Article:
Claims for retaliation comes in many forms and may be based on the California Fair Employment and House Act (“FEHA”), the California Labor Code, and whistleblower protection statutes.
Retaliation Under the FEHA
A plaintiff employee can establish a case of retaliation under the California Fair Employment and House Act (“FEHA”) by demonstrating that (1) the plaintiff engaged in protected activity, (2) the employer retaliated with an adverse employment action against the plaintiff, and (3) there is a casual link between the protected activity and the adverse employment action. See Yanowitz v. L’Oreal USA. Inc. (2005) 36 Cal. 4th 1028, 1042.
What is Protected Activity?
There are a number of activities that are legally protected including the right of the employee not to be compelled to commit an illegal act, the filing of complaints against the employer, whether they be internal (i.e. within the company) or external (i.e. in an administrative or judicial setting).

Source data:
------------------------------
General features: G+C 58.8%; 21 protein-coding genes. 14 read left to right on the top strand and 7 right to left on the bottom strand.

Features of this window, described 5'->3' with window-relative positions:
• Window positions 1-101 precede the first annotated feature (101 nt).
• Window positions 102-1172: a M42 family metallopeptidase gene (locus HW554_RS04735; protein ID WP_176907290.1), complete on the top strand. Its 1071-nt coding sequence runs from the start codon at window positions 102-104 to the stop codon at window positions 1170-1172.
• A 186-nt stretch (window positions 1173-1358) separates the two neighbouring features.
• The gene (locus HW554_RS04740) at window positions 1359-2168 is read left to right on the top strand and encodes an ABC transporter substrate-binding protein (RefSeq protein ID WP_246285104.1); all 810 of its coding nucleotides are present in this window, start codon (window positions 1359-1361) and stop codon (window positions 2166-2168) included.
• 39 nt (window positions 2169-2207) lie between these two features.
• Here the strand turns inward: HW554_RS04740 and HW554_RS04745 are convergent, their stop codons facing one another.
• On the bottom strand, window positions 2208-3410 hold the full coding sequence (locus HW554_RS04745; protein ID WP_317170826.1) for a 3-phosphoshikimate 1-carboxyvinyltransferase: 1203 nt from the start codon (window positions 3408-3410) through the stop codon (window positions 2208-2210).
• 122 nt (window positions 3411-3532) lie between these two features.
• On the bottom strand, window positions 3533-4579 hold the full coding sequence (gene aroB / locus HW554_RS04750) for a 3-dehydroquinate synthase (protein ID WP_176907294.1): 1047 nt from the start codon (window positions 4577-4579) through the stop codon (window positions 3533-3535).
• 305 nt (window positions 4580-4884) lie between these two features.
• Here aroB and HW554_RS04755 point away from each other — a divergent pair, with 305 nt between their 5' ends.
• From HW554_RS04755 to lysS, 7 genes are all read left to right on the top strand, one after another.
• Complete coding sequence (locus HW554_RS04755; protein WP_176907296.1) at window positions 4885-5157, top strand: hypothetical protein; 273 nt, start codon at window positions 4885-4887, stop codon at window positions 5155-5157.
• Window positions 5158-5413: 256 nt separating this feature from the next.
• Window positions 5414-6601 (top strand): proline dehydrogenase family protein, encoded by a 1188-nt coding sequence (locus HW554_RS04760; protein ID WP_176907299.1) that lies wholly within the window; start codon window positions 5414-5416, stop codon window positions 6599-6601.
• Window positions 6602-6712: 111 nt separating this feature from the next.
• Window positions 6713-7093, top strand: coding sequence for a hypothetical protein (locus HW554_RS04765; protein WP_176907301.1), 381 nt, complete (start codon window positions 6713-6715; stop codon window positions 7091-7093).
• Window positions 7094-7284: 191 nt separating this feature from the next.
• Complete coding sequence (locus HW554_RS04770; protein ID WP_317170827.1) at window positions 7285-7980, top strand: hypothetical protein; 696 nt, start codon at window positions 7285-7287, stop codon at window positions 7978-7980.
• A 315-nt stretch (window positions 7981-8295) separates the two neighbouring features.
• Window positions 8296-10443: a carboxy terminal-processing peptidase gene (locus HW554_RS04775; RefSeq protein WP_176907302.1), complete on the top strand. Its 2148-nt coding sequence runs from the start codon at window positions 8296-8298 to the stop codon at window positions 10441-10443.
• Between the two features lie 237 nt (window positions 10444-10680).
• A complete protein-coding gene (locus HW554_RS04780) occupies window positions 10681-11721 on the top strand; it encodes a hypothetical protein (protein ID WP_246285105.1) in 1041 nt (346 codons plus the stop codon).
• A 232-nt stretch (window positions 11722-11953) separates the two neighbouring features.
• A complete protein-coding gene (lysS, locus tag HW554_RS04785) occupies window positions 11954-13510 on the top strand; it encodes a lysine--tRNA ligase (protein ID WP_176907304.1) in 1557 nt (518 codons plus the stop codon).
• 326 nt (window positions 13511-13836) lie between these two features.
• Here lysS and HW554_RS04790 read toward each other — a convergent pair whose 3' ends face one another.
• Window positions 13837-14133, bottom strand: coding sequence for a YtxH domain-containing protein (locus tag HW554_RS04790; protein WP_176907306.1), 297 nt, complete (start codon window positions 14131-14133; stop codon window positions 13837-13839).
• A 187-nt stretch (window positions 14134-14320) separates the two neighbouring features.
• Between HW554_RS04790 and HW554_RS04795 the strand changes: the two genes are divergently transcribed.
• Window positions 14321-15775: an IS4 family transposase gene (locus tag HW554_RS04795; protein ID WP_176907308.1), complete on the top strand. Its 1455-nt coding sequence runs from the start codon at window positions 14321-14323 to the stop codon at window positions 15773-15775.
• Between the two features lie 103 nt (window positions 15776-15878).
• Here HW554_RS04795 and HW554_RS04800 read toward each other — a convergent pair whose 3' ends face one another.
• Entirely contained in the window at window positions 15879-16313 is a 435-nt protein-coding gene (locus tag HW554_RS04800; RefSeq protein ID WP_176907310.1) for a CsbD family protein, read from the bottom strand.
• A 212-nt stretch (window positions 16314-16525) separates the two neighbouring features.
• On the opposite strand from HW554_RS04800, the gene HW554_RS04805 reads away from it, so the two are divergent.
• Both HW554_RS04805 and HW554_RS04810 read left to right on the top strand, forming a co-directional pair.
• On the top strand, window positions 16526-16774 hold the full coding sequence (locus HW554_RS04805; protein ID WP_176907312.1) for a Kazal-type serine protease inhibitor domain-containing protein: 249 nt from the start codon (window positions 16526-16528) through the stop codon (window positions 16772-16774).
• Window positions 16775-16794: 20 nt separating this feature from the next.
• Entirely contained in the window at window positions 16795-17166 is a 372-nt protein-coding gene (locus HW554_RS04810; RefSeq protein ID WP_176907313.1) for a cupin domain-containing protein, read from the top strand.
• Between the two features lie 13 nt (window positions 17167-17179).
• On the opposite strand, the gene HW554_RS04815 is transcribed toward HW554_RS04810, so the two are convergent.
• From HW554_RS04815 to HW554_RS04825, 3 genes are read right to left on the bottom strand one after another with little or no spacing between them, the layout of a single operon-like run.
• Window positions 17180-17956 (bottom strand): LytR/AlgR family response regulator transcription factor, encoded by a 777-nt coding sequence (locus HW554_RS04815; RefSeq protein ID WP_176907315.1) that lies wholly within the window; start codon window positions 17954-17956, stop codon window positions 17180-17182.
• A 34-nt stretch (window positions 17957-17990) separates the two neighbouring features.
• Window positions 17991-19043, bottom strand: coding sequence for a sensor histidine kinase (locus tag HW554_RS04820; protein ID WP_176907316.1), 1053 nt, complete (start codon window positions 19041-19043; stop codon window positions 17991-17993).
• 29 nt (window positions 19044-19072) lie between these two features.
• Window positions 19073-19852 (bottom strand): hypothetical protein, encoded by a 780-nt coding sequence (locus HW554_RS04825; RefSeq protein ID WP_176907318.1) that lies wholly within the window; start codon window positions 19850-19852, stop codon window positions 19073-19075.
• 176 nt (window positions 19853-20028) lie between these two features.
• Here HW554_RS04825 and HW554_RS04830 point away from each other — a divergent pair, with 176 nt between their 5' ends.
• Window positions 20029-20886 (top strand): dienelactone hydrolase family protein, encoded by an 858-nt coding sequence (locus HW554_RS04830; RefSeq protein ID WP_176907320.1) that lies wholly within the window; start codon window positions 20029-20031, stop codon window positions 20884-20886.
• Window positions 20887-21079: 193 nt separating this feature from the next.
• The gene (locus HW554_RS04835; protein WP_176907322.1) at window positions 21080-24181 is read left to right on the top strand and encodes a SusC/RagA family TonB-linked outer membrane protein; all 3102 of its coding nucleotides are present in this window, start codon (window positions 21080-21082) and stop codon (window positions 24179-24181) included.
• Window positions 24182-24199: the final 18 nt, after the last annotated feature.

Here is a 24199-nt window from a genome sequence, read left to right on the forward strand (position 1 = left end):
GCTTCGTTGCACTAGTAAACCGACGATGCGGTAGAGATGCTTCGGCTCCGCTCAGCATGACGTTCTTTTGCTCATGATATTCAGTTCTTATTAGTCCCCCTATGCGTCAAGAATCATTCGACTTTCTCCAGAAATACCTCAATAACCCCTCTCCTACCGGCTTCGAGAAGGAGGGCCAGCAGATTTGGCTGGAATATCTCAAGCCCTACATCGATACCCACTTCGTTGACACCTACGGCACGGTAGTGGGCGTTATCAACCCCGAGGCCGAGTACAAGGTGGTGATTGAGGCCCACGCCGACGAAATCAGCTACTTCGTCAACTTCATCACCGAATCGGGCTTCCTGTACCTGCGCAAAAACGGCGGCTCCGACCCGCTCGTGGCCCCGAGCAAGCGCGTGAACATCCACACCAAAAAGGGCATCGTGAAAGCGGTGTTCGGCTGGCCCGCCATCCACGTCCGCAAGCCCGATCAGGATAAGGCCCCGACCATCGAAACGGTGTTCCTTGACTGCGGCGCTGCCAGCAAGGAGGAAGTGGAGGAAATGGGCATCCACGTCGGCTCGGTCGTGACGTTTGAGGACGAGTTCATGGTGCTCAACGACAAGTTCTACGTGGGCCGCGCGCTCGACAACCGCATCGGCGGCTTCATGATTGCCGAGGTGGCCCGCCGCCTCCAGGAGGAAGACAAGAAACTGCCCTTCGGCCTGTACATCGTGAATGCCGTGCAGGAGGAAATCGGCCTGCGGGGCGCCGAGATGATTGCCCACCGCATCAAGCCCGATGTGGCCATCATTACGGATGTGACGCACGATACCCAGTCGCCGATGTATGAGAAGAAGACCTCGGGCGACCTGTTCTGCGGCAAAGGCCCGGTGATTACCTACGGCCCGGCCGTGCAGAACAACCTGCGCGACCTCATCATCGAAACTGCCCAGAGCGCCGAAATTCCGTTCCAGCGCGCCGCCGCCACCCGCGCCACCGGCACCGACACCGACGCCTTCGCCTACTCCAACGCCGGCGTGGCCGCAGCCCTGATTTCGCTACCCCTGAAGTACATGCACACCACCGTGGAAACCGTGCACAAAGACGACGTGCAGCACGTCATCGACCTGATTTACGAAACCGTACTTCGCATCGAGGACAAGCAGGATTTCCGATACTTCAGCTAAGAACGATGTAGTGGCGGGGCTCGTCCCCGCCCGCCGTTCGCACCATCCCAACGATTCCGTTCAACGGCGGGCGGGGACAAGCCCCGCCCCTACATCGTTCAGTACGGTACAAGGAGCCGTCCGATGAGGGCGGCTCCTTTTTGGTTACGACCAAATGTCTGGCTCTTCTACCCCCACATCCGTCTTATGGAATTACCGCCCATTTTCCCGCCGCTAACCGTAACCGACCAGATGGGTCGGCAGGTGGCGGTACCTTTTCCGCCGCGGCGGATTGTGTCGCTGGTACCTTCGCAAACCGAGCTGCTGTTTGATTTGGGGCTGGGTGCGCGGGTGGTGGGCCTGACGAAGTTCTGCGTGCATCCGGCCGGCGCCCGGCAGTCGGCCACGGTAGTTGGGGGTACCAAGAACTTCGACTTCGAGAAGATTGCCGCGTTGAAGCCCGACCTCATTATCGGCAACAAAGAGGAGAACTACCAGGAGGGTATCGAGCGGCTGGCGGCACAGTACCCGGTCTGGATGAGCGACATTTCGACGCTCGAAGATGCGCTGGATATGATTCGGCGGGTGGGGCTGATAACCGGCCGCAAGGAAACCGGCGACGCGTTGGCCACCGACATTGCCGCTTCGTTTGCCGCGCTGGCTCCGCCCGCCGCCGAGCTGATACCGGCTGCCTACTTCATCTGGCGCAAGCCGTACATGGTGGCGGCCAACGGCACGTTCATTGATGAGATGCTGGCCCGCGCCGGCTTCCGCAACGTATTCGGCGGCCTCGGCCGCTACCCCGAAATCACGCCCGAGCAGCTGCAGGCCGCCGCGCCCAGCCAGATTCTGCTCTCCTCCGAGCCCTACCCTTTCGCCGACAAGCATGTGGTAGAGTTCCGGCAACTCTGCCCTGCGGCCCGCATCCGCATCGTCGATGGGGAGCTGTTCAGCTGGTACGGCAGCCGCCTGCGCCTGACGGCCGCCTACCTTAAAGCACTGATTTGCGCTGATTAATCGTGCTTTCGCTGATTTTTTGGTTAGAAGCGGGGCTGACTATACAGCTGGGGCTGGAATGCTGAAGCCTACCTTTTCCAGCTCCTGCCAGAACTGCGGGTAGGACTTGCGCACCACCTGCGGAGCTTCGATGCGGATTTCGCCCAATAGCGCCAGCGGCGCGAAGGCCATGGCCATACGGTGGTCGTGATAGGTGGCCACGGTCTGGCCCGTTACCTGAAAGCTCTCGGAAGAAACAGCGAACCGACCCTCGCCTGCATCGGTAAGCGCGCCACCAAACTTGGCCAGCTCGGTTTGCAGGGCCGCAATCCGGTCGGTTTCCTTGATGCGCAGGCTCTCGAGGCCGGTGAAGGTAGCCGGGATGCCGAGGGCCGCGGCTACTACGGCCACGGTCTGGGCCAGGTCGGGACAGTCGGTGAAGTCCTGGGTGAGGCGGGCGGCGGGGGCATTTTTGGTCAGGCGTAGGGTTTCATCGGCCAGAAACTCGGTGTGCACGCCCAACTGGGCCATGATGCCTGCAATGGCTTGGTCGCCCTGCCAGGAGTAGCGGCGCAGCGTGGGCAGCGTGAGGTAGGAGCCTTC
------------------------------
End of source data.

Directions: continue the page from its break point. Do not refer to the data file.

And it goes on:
What is an Adverse Employment Action?
Examples of adverse employment actions include increasing work hours, retaliatory demotions, [terminations], pay decreases, job or shift reassignments, denial of leave, denial of promotions, and refusals to [reasonably accommodate].
Retaliation Under the Labor Code
California Labor Code § 98.6 prohibits retaliation against an employee for “the exercise by the employee … on behalf of himself, herself, or others of any right afforded him or her.” See Labor Code §98.6(a); Grinzi v. San Diego Hospice Corp. (2004) 120 Cal. App. 4th 72, 86-88. Included within these bundle of rights are [wage and hour] laws such as minimum and overtime wage regulations and rest and meal break allowances.